And so I completed my bachelor’s degree, summa cum laude, with a concentration in English. Knowing that my criminal background would restrict my career options, I began to think about innovative and creative ways I might succeed in navigating the expected obstacles to success.  I knew it would be difficult, but I expected that completing an undergraduate degree would impress prospective employers to take a chance on hiring me.  All the hard work I’d done to distinguish myself from the average prisoner, I thought, would likewise distinguish me from the average ex-con, once I left prison.  Why shouldn’t it?  Doesn’t our society continuously trumpet the value of higher education as the vehicle out of powerlessness, poverty, and disadvantage?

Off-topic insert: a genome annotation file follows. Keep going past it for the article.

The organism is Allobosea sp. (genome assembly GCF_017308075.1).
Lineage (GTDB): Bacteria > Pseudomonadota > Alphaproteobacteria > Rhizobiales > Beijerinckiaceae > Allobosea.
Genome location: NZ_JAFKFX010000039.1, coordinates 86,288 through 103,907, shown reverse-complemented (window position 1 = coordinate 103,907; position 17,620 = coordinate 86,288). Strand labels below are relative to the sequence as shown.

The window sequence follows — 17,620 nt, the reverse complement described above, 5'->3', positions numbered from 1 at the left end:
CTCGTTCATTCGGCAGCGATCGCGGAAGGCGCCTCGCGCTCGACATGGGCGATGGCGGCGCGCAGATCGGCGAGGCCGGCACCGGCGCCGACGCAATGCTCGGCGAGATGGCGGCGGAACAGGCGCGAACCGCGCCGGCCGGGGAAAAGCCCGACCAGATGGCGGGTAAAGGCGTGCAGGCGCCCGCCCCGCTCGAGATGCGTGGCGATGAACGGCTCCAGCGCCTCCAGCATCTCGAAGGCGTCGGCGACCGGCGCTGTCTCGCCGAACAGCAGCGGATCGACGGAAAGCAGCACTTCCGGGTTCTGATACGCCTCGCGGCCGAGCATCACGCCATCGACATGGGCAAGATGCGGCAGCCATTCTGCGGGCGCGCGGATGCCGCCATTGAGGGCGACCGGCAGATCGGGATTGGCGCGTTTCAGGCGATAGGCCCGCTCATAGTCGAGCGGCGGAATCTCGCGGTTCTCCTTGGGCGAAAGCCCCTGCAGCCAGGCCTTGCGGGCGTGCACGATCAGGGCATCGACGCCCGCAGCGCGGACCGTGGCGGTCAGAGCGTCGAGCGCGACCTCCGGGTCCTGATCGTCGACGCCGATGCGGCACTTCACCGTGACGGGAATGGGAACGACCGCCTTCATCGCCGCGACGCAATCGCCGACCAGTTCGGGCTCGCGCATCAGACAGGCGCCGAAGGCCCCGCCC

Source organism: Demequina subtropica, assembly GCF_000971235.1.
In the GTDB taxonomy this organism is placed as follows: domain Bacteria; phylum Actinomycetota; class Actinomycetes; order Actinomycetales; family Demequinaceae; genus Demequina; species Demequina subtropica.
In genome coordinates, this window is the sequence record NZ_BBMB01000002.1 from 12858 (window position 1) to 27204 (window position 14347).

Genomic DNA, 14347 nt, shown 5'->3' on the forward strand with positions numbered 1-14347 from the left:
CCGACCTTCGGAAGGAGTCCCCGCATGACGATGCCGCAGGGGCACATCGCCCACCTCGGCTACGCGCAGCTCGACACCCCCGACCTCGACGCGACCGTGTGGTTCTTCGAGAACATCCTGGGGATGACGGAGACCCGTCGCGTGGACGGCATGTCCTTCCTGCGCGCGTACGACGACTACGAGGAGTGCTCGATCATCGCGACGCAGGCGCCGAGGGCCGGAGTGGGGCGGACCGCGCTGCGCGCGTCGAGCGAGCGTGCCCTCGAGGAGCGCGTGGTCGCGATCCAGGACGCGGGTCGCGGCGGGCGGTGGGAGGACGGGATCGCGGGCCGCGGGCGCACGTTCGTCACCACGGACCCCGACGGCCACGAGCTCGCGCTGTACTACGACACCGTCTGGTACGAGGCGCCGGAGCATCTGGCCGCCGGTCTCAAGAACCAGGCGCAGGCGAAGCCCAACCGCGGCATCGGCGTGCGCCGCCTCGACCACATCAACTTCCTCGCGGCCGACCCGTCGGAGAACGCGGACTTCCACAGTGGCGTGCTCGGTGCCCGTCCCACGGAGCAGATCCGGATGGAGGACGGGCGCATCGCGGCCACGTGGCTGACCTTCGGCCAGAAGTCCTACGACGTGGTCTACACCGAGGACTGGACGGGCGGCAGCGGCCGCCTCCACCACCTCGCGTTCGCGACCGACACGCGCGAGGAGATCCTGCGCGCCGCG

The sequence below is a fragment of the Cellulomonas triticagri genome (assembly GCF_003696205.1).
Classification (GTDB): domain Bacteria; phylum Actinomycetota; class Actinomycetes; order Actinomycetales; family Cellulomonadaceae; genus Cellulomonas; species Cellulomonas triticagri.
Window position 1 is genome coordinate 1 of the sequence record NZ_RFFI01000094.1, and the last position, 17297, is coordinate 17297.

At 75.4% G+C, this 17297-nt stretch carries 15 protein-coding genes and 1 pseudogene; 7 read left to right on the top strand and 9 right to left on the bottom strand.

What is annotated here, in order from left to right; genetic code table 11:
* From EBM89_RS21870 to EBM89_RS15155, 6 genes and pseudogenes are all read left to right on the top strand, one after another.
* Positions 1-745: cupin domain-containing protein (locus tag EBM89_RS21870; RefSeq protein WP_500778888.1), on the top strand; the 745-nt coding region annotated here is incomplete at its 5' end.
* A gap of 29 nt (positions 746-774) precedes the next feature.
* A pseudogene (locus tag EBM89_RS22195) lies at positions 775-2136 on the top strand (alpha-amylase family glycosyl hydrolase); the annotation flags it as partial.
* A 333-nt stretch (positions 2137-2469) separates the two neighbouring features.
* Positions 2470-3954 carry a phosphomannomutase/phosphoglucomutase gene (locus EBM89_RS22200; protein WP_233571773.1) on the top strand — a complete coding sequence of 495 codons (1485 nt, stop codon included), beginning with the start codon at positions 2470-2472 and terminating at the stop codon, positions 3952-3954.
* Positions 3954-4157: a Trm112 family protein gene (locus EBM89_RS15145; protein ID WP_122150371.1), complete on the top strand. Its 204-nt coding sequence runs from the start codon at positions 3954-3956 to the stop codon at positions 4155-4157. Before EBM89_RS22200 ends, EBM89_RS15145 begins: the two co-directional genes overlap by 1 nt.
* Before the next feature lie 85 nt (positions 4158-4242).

What I found upon getting released from prison, however, was something entirely different.  Indeed, my educational attainment and personal development, almost incredibly, intensified the rejection I experienced.  I quickly learned that our society has simply blocked many paths to career success for persons convicted of criminal offenses.  Even when no law prohibits career access, social norms often do.  In countless interviews, the repeated message seemed to be: your education, skill set, and eminently positive representation mean nothing.  You’ve got a felonious past—a violent one, at that.  Ain’t nothing happenin’!